Accesibility: Defi users do not require a bank account and are therefore exempt from going through the process of confirming and validating their eligibility for one. One’s assets are one’s own to manage at any time of the day.

Privacy: while DeFi transactions are visible to anyone within a blockchain, the identity of the parties transacting remain anonymous. This stands in stark contrast to the traditional financial system that requires all participating individuals to identify themselves before being allowed to transact.

While the benefits of DeFi are many, it it’s necessary to highlight some of the downsides of decentralization. The removal of a central intermediary means that full accountability of transactions falls back on the individual and no longer on a central body. Having the freedom and responsibility over one’s own decisions means owning up to the consequences without the possibility to recourse. The transfer of funds made by mistake to an unintended account, would be practically impossible to reverse, and there would be no one to turn to for help.

Another issue that can be seen as as a disadvantage is the uncertainty of the crypto market and the volatility of crypto tokens, the preferred currency of choice in DeFi services. The fasts fluctuations in the crypto-market pose a risk that many participants may find uncomfortable to absorb. While its is unlikely that a given cryptocurrency could tank to zero overnight, incidents like the collapse of Titan, a DeFi token from Iron Finance, show that no one is exempt from the risk.

All innovation goes to unstable periods en route to mainstream adoption. As innovation strives to find market and regulatory fit, it is likely to generate divisive camps of support and deterrence. What we are witnessing with the rise in popularity of DeFI services, is the evolution of a powerful technology underpinned by a revolutionary ideal, put control of finances back on people’s hands. Whether the future of decentralisation will resemble the current version of DeFi is hard to tell, but what’s certain is that the strong appeal and momentum of its original thesis is too strong to be reversed.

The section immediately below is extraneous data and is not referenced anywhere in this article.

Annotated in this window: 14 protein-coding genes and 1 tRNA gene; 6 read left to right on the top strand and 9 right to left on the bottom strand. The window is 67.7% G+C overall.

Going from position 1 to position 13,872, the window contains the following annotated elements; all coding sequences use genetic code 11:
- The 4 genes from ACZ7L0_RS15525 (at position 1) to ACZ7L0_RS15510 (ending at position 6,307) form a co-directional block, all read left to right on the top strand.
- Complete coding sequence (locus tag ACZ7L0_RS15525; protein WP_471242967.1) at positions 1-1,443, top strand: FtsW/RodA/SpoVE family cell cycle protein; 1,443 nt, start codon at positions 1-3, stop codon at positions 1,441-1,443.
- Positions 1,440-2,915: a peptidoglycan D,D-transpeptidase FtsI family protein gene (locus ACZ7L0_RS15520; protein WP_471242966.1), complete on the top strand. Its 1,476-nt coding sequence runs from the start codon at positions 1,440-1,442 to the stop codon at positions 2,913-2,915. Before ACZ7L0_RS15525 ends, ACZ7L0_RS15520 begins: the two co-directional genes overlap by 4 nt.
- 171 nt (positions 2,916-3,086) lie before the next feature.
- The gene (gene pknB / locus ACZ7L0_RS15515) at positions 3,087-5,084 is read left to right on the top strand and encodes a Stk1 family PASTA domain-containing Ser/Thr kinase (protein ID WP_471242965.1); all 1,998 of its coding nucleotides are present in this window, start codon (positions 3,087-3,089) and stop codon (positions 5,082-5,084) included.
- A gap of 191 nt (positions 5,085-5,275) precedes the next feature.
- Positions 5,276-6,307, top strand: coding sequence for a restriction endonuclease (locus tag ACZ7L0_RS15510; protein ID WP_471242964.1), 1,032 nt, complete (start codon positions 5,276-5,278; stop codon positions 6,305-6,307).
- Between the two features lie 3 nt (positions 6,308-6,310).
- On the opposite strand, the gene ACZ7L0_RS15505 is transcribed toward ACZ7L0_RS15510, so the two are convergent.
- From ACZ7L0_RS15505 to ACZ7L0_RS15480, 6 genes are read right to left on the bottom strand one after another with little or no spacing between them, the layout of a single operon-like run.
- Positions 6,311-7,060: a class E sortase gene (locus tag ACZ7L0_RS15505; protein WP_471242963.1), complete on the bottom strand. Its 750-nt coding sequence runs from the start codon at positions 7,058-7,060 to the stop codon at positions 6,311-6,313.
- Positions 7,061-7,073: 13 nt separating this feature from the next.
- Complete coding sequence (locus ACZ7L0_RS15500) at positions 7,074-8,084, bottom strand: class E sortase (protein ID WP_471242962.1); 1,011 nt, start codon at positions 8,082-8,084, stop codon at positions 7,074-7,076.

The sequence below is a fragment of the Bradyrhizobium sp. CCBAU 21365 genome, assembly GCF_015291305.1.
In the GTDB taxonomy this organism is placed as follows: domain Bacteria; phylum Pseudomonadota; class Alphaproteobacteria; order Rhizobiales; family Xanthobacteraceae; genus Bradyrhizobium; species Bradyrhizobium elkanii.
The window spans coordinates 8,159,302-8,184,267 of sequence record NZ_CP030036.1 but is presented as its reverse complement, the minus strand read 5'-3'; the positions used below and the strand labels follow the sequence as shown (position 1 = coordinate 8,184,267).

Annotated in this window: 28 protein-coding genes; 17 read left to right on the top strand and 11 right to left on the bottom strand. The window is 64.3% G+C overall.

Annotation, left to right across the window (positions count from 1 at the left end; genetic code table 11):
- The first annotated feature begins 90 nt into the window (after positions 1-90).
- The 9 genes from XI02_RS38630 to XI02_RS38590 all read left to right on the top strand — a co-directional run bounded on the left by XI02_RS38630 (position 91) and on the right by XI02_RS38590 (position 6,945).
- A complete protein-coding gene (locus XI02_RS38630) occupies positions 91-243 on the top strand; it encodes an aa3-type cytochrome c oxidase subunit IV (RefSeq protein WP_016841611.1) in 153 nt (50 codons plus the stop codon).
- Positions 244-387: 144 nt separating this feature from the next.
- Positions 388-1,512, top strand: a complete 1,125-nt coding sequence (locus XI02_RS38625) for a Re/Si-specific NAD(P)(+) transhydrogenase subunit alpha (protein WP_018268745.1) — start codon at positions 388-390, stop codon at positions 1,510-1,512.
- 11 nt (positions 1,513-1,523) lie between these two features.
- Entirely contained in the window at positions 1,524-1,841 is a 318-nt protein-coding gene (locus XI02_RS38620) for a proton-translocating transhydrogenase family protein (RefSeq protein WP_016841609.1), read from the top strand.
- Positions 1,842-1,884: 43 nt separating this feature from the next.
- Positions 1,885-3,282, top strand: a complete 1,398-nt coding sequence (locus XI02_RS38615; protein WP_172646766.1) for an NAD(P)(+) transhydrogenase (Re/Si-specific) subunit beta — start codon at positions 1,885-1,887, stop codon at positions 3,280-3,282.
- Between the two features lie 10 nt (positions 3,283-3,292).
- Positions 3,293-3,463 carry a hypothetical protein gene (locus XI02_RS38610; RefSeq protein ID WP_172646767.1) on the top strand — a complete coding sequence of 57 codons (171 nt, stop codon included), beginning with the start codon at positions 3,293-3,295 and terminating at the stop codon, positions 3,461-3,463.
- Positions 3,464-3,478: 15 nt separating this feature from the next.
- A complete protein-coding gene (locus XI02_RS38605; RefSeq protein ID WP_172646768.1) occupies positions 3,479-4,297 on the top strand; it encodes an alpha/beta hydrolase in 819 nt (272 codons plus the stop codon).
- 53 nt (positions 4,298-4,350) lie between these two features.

Chris Crespo
Chris Crespo
Chris is a Founding Partner and Chief Editor at Nordic Fintech Magazine, where he simplifies complex financial ideas into easy-to-understand content. With nearly 20 years of experience in management consulting and financial services, including leadership roles with some of Europe's largest banks, he offers profound industry insights. Previously serving as the Chief Futurist at the largest bank in the Nordics, Chris has sharp views on the Future of Financial Services, Money, Disruption, and Ethical AI in Finance. He is also a guest lecturer at Stanford University, Singularity University and Copenhagen Business School, where he frequently discusses the future of Money, Finance, and Entrepreneurship in Financial Services. As a Behavioral Economist, Chris is passionate about studying how human behavior and decision-making relate to risk. He also delves into the connections between psychology, leadership, and technology within financial services.